Some Medigap policies also offer coverage for services that Original Medicare doesn’t cover, like medical care when you travel outside the U.S. If you have Original Medicare and you buy a Medigap policy, Medicare will pay its share of the Medicare-approved amount for covered health care costs. Then your Medigap policy pays its share.
Medicare Supplemental Newyork
To make it easy on you, we have arrangements with all the big Medigap Policy Carriers to allow you to enroll in their policies right on your phone in a matter of minutes. You will receive the least expensive Medigap available, coverage for as long as you keep up with your premiums and, if you choose Medigap Plan F, you will not ever pay a penny again for Medicare-eligible. Get Rates Today
Medigap (Medicare Supplement Health Insurance)
A Medigap policy is health insurance sold by private insurance companies to fill the “gaps” in Original Medicare Plan coverage. Medigap policies help pay some of the health care costs that the Original Medicare Plan doesn’t cover. If you are in the Original Medicare Plan and have a Medigap policy, then Medicare and your Medigap policy will each pay its share of covered health care costs. Generally, when you buy a Medigap policy you must have Medicare Part A and Part B. You will have to pay the monthly Medicare Part B premium ($96.40 in 2011 for most beneficiaries). In addition, you will have to pay a premium to the Medigap insurance company. As long as you pay your premium, your Medigap policy is guaranteed renewable. This means it is automatically renewed each year. Your coverage will continue year after year as long as you pay your premium. In some states, insurance companies may refuse to renew a Medigap policy bought before 1992. Insurance companies can only sell you a “standardized” Medigap policy. Medigap policies must follow Federal and state laws. These laws protect you. The front of a Medigap policy must clearly identify it as “Medicare Supplement Insurance.” It’s important to compare Medigap policies, because costs can vary. The standardized Medigap policies that insurance companies offer must provide the same benefits. Generally, the only difference between Medigap policies sold by different insurance companies is the cost. You and your spouse must buy separate Medigap policies.Your Medigap policy won’t cover any health care costs for your spouse. Some Medigap policies also cover other extra benefits that aren’t covered by Medicare. You are guaranteed the right to buy a Medigap policy under certain circumstances. For more information on Medigap policies, you may call 1-800-633-4227 and ask for a free copy of the publication “Choosing a Medigap Policy: A Guide to Health Insurance for People With Medicare.” You may also call your State Health Insurance Assistance Program (SHIP) and your State Insurance Department. Phone numbers for these Departments and Programs in each State can be found in that publication.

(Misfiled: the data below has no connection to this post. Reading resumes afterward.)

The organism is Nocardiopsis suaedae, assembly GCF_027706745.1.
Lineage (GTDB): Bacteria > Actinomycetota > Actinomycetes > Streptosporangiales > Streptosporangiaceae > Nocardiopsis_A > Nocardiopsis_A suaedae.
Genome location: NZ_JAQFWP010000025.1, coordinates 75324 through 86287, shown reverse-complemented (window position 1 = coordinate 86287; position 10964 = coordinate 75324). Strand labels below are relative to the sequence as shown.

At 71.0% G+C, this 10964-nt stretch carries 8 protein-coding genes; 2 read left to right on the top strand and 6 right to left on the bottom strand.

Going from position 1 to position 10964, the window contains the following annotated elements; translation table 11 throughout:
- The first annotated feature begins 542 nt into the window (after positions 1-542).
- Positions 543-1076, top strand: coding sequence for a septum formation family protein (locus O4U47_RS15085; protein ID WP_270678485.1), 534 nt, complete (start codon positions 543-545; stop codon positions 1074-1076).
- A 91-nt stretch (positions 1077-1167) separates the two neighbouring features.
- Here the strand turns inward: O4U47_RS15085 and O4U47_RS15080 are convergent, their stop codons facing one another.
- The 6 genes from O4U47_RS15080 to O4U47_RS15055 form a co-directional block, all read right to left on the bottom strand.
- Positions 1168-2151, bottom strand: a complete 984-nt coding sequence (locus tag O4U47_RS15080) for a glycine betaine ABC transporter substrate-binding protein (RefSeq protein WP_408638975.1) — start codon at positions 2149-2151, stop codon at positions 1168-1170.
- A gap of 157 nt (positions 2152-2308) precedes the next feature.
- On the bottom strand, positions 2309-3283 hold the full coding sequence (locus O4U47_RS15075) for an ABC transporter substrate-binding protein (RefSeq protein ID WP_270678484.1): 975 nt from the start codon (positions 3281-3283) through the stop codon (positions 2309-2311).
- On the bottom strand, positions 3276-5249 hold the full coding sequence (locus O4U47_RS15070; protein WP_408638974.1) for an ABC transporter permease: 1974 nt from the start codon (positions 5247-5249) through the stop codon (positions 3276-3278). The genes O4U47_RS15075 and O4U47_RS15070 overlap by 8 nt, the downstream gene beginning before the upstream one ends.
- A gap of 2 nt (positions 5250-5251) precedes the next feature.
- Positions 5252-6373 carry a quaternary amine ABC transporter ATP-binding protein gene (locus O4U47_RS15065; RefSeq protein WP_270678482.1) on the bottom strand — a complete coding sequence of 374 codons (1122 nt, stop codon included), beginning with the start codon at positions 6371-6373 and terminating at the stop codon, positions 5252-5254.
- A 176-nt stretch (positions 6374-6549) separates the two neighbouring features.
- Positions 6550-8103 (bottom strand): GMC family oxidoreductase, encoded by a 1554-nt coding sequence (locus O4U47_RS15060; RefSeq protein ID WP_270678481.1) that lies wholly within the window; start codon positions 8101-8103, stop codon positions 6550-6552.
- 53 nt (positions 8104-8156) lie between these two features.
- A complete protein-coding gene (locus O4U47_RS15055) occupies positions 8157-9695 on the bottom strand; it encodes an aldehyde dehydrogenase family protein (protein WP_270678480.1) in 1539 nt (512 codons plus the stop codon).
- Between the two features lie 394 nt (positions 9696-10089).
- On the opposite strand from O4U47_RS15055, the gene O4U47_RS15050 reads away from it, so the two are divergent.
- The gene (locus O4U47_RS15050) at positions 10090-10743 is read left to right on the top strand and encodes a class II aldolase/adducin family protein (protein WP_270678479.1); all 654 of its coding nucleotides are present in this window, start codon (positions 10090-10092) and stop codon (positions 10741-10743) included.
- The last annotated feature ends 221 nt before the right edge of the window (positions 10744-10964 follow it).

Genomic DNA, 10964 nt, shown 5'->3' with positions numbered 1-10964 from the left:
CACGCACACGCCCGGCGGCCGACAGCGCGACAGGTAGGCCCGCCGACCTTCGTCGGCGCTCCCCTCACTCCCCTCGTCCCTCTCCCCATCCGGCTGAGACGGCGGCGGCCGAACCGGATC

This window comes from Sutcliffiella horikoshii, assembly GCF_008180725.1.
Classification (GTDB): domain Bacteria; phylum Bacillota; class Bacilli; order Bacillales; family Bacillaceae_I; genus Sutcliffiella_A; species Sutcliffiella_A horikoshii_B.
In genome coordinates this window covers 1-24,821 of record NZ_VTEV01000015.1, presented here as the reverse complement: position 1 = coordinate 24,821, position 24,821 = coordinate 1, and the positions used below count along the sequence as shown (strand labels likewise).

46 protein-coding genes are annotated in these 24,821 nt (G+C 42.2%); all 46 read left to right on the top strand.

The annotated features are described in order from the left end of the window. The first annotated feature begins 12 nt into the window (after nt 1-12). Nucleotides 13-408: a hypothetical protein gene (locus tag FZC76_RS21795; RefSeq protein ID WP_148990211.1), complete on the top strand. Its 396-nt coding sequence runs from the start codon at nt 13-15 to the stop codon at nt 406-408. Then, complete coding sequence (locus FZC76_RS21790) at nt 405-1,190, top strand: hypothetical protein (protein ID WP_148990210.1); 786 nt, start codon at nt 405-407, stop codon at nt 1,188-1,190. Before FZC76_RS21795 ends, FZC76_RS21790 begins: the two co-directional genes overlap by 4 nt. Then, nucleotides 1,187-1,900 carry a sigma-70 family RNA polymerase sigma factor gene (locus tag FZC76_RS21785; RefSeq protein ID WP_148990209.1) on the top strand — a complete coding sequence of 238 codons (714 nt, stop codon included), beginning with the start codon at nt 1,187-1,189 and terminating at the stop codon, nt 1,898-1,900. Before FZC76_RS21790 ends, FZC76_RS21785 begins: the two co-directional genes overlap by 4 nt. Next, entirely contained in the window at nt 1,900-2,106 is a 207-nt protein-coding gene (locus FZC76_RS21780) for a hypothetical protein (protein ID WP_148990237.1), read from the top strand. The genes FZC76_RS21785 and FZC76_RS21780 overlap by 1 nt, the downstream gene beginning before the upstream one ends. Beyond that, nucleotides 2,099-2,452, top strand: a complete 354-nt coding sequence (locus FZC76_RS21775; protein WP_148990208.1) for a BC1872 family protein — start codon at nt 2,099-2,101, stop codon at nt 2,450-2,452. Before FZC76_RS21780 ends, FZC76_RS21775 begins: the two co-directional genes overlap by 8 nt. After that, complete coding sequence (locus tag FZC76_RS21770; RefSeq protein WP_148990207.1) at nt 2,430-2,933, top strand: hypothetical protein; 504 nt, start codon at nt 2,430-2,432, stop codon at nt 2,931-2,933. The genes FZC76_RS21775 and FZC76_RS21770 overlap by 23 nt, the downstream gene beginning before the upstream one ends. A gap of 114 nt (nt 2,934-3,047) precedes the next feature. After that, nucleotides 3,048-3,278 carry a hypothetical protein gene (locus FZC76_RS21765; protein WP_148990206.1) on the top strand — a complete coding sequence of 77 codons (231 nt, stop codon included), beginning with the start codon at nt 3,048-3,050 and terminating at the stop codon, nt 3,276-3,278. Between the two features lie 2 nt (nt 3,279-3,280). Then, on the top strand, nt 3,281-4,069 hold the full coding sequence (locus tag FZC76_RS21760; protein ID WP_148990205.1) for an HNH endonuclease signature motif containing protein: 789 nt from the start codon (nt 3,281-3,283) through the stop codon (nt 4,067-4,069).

Medicare Supplemental Policies: Do You Need One?
We’ll start with what they cover. Supplemental insurance is sold to cover “what Medicare doesn’t.” Remember I said that wasn’t quite true. Unless a supplemental policy specifically states otherwise, the most it will cover are the Medicare deductibles ($147 outpatient and $1,187 hospitalization) and the 20 percent co-insurance. Supplemental policies do not usually cover any medical services Medicare won’t cover. What’s more, Medicare supplemental insurance will only pay health care providers what you would pay if you didn’t have the supplemental policy. Providers aren’t paid any more for taking care of you if you have one of these policies.
Medicare Supplemental Insurance Rate Comparisons
The content contained within this website is intended to be used in general information purposes. There is nothing throughout the website that will need an application for a particular insurer or plan. If and when one requests the help of an authorized agent, we intend to help locate Medicare supplement coverage under direction. The rates that are shown online are based on the most up-to-date information supplied by insurance carriers. The rates are to be used for information purposes and therefore are not to be regarded as an offer for insurance. The final rates quoted are only allowed to be confirmed by speaking with an authorized representative. Approval from the appropriate insurer is also necessary. Full policy details can be read in “Outline of Coverage,” published by the insuring company. Copyright © 2006-2016, www.medigap360.org. All Rights Reserved. We are not linked with or endorsed by the United States Government or the federal Medicare Program.
Medicare Supplement Plans
To be eligible to enroll in a Medicare Supplement plan, you must be enrolled in both Medicare Part A and Part B. A good time to enroll in a plan is generally during the Medigap Open Enrollment Period, which begins on the first day of the month that you are both age 65 or older and enrolled in Part B, and lasts for six months. During this period, you have the guaranteed-issue right to join any Medicare Supplement plan available where you live. You may not be denied coverage based on any pre-existing conditions during this enrollment period (although a waiting period may apply). If you miss this enrollment period and attempt to enroll in the future, you may be denied coverage or charged a higher premium based on your medical history.
Compare Medicare Supplement (Medigap) Plans and Rates in Your Area
"Times have changed since my mother had an AARP J plan and I was totally confused by the options available. Stan walked me through the process in a very educational, methodical, friendly way, and I feel secure now that we’re making the correct decision to provide the best possible coverage for my husband." – Pat K.